The government also denied any manipulation of its figures for coronavirus cases and deaths.

The controversy came as health officials announced DR Congo’s latest COVID-19 figures which stand at 63 deaths from 2,025 cases, most of them in the capital, Kinshasa. So far, 312 people have recovered since the country reported its first case on March 10.

Late on Friday, the government reported that a doctor and a hospital administrator had been arrested and later released over allegations of false declaration of coronavirus cases. 

A government news bulletin stated that the arrests were made following “the controversy over a patient who died this month”. 

The country’s Council of Ministers met on Friday after President Felix Tshisekedi asked the health minister to investigate rumours of fake patient deaths linked to the virus. 

“A negative media campaign is being waged against our country by some foreign media, with the aim of tarnishing its image in connection with the management of COVID-19,” the Council of Ministers said in the minutes of the meeting. 

Meanwhile, Parliament voted on Friday to extend the state of emergency order by 15 days for the third time. 

A team of Chinese medical experts who arrived Kinshasa earlier this month found no evidence that the number of virus cases or deaths were distorted, Jean-Jacques Muyembe, DR Congo’s coronavirus front man, told a news conference on Friday. 

“Cases are less severe here than in Europe or the United States. We have a younger population that is more resistant to infection,” Muyembe said. 

Zhu Jing, the Chinese ambassador to DR Congo, said the team of Chinese doctors did not find any “fake patients”. 

“The hospitalised patients are indeed suffering from the pandemic,” he said. 

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Health

Covid-19: Nigerian states relax ban on religious gatherings as Muslims celebrate Eid-ul-fitr

In Kano state, muslim worshippers on Friday trooped to mosques in masks for weekly prayers while security guards administered hand sanitiser at the entrance.

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PHOTO: Muslim faithfuls worship during the Friday prayers at the National Mosque in Abuja, Nigeria, on March 20, 2020. Nigeria said on March 19, 2020, it would shut schools and limit religious meetings in its economic hub Lagos and capital Abuja. Kola Sulaimon / AFP

As Muslims across the globe mark the end of the Ramadan fasting with the Eid-ul-Fitr celebration,some governors in Northern Nigeria have relaxed restrictions on large religious gatherings, meant to contain the spread of COVID-19, to enable their citizens congregate at Eid praying grounds and commemorate religious rites as they celebrate the festival this weekend.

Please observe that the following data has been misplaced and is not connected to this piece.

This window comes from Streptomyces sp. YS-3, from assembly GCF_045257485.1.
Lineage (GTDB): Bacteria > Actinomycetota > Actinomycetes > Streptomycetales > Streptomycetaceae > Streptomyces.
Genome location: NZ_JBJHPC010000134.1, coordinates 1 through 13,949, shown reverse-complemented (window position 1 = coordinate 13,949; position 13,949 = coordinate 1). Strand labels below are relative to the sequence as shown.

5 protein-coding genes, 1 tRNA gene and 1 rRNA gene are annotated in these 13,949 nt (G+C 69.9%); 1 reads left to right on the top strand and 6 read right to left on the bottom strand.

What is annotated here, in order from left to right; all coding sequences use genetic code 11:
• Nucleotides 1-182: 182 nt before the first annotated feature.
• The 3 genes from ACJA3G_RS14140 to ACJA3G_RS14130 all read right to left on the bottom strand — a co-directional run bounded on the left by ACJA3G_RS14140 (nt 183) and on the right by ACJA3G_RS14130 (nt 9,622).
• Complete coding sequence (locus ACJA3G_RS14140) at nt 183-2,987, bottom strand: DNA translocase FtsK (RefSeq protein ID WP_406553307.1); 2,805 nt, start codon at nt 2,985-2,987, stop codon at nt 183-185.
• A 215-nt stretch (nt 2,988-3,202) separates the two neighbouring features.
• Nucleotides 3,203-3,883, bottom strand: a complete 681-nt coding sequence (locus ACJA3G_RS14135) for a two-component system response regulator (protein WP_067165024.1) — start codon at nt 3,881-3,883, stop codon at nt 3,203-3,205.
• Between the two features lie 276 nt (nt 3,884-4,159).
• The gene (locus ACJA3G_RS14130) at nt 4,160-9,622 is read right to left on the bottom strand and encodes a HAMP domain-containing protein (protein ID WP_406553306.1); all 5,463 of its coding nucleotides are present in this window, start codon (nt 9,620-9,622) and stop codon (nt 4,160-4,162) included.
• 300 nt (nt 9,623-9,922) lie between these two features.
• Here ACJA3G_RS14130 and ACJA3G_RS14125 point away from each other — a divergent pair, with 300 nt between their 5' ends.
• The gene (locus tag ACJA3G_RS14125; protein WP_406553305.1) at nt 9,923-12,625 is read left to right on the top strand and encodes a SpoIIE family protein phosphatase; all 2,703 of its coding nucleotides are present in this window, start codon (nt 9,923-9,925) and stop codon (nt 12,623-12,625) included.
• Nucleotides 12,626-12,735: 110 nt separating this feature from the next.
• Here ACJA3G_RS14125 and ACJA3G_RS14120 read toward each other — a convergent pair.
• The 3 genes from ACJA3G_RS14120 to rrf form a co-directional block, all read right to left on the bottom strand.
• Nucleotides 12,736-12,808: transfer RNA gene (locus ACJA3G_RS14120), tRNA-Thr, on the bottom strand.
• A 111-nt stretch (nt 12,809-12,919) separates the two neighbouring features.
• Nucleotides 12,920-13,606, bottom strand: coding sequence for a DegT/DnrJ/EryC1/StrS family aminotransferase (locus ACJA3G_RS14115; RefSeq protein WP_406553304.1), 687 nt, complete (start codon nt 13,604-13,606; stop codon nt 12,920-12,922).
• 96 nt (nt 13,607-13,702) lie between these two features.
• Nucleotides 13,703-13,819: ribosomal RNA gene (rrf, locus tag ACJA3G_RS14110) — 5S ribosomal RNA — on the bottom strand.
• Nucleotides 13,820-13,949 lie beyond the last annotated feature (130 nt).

The action runs contrary to guidelines by the country’s presidential taskforce on COVID-19 which insists on social distancing as the ban on religious gathering is still on considering the country’s latest figures of 7,261 cases of the Coronavirus with 221 deaths at the last count.

“Muslims should, therefore, act according to the established protocol in their various communities and locations in Nigeria during the forthcoming Eid-ul-Fitr”, President-General of the Nigeria Supreme Council for Islamic Affairs and Sultan of Sokoto, Muhammad Sa’ad Abubakar III, declared.

“In places where restrictions have been lifted from congregational prayers, Muslims should observe their Eid prayers while still taking necessary safety measures regarding personal hygiene, facial masks, and social distancing”, Sultan Abubakar III, the spiritual leader of Nigerian Muslims said.

In the country’s capital, Abuja, the government met with leaders of the Christian Association of Nigeria (CAN) and the League of Imams to delibrate on the relaxation of the ban on religious gatherings. 

Abuja city Minister, Muhammad Bello concluded that “all actions on the re-opening of the society is hinged on the advice of medical experts who at the moment do not support it”. He said until a contrary advice is given, the Federal Capital Territory remains under lockdown.

Bello said “a team consisting of representatives of the religious organisations and their leadership, as well as the FCT has been constituted to  gradually look at what the modalities and protocols of operating places of worship will be  when COVID-19 lockdown in the FCT is relaxed”.

Nigerian Police Spokesperson, Frank Mba reminded citizens “that the COVID-19 prevention regulation orders including the inter-state movement restriction orders, national curfew, prohibition of mass socio-religious gatherings by the Federal Government in the Federal Capital Territory (FCT), Lagos, Ogun, and Kano States and restriction orders by governments in some states of the Federation, are still in force”.

In Kano state, muslim worshippers on Friday trooped to mosques with face masks for weekly prayers while security guards administered hand sanitisers at the entrances.

Around 3,000 people attended the prayers at the Kano central mosque but the service was less than an hour long. They sat shoulder-to-shoulder as they listened to a short sermon by cleric AbdulHadi Ibrahim.

“We thank God that we are here to observe the Friday prayers which we ardently hope signals the stabilisation of the coronavirus pandemic,” Ibrahim said.

Social distancing was not observed outside the mosque as well. While all the worshippers inside the mosque wore masks, many of those outside, including children, did not.

“We are doing all we can to make everyone safe but our capacity is limited as the face masks cannot go round,” a local chief at the mosque, told newsmen.

“Looking at the faces of worshippers, it is evident everyone is happy that though the prayer has not held for some weeks, it has now been conducted today,” worshipper Aminu Garba said.

Kano is one of the states planning to lift the partial lockdown. It has the second largest Covid-19 infections in Nigeria with 883 cases and 36 deaths.